NTCA bars killing of tigers by private shooters, Wildlife Act still allows it.
The National Tiger Conservation Authority (NTCA) has barred all state forest departments from engaging a private shooter to kill a tiger for which shoot orders have been issued. There is, however, no clarity if the new guideline is strictly enforceable since the Wildlife Protection Act still contains the provision to engage such persons.
The NTCA has also dropped the use of the word ‘man-eater’ for the animal for which shooting orders have been issued. It will henceforth be described as “dangerous to human life”. The NTCA has also removed the restriction on the bore size of the gun —‘not below .375 magnum’ — to be used to kill the animal.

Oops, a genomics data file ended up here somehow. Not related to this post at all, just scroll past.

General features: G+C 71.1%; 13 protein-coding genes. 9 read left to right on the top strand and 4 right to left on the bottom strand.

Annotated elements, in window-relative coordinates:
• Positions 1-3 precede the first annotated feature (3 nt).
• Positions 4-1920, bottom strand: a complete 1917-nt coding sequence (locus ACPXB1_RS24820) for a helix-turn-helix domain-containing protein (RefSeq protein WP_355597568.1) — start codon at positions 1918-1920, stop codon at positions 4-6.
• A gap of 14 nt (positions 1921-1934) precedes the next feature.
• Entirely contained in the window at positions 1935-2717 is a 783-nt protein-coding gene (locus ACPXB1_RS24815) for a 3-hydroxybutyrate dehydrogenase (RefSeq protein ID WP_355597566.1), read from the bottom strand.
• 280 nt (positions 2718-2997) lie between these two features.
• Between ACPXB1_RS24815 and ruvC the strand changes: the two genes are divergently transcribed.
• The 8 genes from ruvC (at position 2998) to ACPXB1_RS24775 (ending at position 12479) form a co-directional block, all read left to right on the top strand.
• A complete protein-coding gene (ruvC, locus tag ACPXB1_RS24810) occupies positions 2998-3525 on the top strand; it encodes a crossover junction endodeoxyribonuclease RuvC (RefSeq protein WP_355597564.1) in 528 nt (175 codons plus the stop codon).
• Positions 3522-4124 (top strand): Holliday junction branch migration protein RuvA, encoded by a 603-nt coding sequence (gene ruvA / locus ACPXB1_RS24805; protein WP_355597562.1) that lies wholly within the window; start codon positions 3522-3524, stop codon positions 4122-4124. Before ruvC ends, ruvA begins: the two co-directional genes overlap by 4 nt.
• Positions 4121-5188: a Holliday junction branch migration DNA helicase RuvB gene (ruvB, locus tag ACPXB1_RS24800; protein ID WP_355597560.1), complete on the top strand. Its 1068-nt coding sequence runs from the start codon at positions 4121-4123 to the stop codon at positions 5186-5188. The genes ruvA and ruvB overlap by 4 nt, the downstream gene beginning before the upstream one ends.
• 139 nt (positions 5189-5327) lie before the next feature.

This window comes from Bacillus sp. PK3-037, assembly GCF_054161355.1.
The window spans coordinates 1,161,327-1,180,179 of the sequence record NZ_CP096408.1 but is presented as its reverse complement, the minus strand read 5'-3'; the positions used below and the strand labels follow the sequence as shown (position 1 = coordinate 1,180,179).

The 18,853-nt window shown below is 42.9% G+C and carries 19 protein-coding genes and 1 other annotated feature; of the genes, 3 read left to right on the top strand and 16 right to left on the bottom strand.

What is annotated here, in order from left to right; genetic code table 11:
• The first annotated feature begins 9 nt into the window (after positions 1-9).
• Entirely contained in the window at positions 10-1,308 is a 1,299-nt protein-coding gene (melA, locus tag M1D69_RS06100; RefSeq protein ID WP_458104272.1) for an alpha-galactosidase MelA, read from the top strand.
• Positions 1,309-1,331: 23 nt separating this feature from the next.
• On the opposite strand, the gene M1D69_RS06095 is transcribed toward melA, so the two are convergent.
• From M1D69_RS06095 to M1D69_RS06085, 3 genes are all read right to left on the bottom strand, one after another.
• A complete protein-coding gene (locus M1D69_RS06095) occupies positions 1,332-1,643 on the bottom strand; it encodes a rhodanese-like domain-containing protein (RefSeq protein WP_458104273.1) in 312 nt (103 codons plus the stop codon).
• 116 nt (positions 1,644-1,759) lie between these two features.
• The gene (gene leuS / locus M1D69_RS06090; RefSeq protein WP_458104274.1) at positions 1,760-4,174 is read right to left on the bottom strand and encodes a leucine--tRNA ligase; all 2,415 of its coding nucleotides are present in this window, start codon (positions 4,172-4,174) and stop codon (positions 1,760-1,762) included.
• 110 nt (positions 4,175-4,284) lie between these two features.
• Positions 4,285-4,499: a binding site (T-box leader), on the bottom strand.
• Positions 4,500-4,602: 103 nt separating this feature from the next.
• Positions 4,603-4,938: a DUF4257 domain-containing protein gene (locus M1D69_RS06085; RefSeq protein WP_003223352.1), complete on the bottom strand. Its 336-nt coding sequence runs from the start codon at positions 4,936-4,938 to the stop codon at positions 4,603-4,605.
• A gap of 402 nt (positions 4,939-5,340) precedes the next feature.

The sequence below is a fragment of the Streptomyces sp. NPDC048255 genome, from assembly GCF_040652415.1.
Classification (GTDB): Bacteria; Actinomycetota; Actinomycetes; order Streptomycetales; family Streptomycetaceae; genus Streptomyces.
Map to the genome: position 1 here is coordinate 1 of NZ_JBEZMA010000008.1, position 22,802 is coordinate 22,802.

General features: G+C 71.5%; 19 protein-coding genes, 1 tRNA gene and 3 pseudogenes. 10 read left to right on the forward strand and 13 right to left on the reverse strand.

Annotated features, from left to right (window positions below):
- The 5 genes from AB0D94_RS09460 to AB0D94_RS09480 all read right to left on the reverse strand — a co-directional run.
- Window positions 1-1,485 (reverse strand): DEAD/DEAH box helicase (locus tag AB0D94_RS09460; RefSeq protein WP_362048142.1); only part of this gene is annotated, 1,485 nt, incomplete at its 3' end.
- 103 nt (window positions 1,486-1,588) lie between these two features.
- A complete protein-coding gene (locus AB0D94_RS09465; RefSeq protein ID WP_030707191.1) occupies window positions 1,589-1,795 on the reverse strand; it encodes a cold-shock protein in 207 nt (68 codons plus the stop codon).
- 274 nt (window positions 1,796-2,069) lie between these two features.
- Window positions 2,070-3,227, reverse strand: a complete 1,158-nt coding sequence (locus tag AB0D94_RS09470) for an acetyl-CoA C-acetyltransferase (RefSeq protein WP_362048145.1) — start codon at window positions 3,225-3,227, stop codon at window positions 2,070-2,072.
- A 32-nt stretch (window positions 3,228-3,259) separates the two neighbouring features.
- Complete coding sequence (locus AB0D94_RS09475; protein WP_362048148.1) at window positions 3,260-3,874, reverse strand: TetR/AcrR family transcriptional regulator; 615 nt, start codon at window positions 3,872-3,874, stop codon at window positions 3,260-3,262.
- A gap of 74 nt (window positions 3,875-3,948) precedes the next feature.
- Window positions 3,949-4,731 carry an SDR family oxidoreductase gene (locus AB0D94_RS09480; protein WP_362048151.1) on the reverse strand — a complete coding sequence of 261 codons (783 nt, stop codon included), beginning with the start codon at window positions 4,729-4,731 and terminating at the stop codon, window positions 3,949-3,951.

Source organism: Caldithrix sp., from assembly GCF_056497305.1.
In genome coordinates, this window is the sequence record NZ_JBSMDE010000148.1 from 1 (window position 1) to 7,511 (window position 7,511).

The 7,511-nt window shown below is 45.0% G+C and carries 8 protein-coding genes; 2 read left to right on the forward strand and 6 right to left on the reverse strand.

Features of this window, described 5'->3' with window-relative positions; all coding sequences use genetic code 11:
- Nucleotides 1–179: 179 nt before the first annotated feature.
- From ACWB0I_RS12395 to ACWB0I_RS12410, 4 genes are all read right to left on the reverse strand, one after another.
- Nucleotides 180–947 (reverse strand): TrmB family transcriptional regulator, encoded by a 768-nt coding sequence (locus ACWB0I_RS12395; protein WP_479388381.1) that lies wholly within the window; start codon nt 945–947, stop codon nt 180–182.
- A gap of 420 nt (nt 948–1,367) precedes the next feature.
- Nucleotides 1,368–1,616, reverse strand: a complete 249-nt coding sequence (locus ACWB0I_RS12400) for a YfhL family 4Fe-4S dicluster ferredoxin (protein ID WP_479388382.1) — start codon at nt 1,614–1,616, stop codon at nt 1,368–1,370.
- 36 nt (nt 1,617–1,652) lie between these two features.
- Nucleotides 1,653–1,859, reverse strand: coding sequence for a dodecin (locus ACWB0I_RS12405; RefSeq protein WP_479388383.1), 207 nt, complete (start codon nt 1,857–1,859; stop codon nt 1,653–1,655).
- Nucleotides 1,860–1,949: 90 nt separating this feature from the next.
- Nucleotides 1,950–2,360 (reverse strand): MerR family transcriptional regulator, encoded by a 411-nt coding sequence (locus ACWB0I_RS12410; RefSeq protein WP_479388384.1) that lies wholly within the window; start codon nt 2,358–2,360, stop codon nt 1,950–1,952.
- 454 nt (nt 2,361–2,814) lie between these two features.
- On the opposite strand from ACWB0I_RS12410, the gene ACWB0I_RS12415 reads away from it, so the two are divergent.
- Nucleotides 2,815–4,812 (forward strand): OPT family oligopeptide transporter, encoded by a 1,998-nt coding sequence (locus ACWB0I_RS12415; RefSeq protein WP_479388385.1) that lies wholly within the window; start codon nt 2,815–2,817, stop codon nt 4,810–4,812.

The Indian tiger authority (the NTCA) has issued new guidelines for Chief Wildlife Wardens on how to deal with problem tigers.
However, with the new guidelines the NTCA seems to shoot itself in the foot.
Many people, conservationists, even lawyers, object on the way the NTCA has written down the new guidelines. Some say that the NTCA now has more opportunities to have tigers killed. Others say that the Indian law doesn’t allow the new guidelines of the NTCA.
Either way, it seems that the NTCA now has work to do to recover the damage done with the new guidelines.